Street photographer Bruce Gilden: Looking at things differently

Born 1946 in Brooklyn, New York, Bruce Gilden is a street photographer whose unique and brave approach to photography has earned him plaudits, as well as criticism, around the globe. Representing the subjects of his black and white portraits are unaware and unsuspecting streetwalkers whose expressions he captures using simple, yet extremely effective, tools.

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Gilden began his creative journey while studying sociology at Penn State in 1968. After watching Michelangelo Antonioni’s film Blowup, he immediately enrolled in photography night classes at New York’s School of Visual Arts, looking to explore his fascination with the concept of duality; of one person having two very different sides.

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Gilden has spent his photography-centred life attempting to capture people in strange situations, striking even stranger poses, and at strangely close proximity. He can often be seen walking around the streets of New York, as well as a host of other cities, snapping curious passersby with his 35mm camera and flash gun.

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His confrontational work is always met with a mixed reception, largely due to the fact that most of his pictures are taken without permission having been obtained from the subjects. However, in Gilden’s eyes, this is necessary, and the only way to, “steal their soul”. Throughout his career, he has photographed an impressively wide spectrum of people, from prostitutes to young Japanese gangsters, the latter of which he dedicated five months of his life to.

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In terms of his style, Gilden himself has expressed, in great detail, what he feels makes his images stand out. Through the use of dark borders, he aims to “keep the energy in the picture” and prevent the reader’s eye from deserting the photo’s subject.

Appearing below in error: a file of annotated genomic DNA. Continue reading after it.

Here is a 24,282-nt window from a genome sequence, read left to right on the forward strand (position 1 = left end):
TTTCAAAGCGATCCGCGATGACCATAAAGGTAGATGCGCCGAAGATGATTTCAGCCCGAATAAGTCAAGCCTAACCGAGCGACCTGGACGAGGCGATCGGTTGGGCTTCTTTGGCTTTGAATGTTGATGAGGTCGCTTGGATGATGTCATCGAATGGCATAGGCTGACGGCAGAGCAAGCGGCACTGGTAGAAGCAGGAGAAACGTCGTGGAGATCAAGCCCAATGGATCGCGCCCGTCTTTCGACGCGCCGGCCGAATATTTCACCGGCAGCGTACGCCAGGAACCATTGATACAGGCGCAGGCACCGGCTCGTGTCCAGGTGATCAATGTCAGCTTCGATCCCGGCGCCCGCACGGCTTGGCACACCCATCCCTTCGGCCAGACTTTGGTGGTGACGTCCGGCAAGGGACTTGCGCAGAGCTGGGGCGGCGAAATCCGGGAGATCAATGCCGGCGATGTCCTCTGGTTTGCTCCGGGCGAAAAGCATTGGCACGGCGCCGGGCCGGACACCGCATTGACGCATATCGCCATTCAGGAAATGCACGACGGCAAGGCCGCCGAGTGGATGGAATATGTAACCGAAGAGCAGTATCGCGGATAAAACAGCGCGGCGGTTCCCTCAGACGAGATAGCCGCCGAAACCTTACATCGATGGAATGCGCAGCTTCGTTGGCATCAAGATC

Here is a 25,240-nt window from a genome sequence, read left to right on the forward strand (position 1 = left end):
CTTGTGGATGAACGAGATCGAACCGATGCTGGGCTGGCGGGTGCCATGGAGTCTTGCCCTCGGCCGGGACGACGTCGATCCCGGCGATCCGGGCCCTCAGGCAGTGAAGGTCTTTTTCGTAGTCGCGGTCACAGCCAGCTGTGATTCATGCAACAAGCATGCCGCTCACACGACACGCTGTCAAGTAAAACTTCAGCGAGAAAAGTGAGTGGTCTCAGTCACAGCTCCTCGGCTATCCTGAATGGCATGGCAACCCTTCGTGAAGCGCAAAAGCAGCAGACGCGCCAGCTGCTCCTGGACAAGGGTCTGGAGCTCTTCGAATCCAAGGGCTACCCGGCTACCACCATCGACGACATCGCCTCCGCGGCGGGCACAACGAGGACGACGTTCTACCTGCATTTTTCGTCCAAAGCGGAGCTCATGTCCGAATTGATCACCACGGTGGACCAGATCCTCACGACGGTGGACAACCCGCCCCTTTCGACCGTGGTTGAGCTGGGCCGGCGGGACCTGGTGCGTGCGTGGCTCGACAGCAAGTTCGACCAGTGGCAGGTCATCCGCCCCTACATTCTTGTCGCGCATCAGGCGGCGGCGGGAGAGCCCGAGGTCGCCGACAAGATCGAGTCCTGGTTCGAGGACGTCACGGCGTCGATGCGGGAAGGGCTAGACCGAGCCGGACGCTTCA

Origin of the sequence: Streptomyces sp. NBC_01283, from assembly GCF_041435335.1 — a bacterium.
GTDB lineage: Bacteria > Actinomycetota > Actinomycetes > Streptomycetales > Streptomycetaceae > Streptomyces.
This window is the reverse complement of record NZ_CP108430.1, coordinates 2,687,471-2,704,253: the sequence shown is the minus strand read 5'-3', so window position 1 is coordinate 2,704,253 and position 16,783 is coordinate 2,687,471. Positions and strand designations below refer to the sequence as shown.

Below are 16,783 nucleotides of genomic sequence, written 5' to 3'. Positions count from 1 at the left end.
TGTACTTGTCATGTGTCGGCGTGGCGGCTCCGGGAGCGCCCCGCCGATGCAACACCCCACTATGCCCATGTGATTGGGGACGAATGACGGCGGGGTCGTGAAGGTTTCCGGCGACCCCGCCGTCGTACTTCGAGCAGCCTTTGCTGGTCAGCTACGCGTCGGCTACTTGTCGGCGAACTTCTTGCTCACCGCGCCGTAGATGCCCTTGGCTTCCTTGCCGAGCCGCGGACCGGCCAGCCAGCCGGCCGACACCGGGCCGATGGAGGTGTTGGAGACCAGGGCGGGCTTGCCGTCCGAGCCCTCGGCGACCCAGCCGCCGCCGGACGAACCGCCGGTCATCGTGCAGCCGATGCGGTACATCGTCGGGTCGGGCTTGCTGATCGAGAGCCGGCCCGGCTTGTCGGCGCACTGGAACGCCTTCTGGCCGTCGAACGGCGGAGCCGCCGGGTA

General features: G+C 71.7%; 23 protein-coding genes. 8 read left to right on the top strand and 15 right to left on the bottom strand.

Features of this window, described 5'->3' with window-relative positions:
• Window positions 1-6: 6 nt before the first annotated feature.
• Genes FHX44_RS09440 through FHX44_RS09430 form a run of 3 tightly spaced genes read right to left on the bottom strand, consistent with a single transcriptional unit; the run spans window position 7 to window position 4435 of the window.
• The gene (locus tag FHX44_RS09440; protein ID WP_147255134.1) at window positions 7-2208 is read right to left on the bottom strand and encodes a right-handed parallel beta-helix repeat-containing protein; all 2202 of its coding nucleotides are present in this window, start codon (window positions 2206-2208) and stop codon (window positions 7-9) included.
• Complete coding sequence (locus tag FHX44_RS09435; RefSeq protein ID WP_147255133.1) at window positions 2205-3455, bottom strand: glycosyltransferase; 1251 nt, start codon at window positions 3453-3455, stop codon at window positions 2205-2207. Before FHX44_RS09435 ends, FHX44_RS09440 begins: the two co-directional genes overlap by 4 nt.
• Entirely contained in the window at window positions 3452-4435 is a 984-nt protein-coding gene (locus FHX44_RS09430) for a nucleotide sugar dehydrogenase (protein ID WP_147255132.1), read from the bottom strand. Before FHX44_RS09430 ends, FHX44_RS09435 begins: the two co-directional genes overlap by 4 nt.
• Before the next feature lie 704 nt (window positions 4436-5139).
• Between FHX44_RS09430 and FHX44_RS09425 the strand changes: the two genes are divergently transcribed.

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The air of mystery is also high on Gilden’s creative agenda, with a lack of colour seasoning his pictures with a certain ambiguity. Subjects are often caught at perfect moments performing mysterious actions, or in intriguing positions.

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Indeed, whether it is a man reaching worryingly into his inside jacket pocket, or a woman sprawled out on the ground with what seems like blood (actually hair dye) seeping from her head, Gilden always aims to shock, and shock he does. However, according to the man himself, these devices are used so as those looking at the pictures are left to make up their own minds.

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Gilden’s work and philosophies have fascinated many a photography student over the years. When quizzed on how to make it in the business he is always quick to hammer home his firmly held belief that pictures should represent the photographer’s personality, just as his work represents his confrontational traits. As for the criticism of his ‘in your face’ (literally) approach, his extremely convincing response is simple: “it’s worse to be across the street with a long lens”. Enough said.

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With Gilden as dedicated to his unique approach as he is to the art form itself, members of the public should prepare themselves for a future filled with the possibility of encountering this inspiring photographer and his trademark flash gun when they least expect it.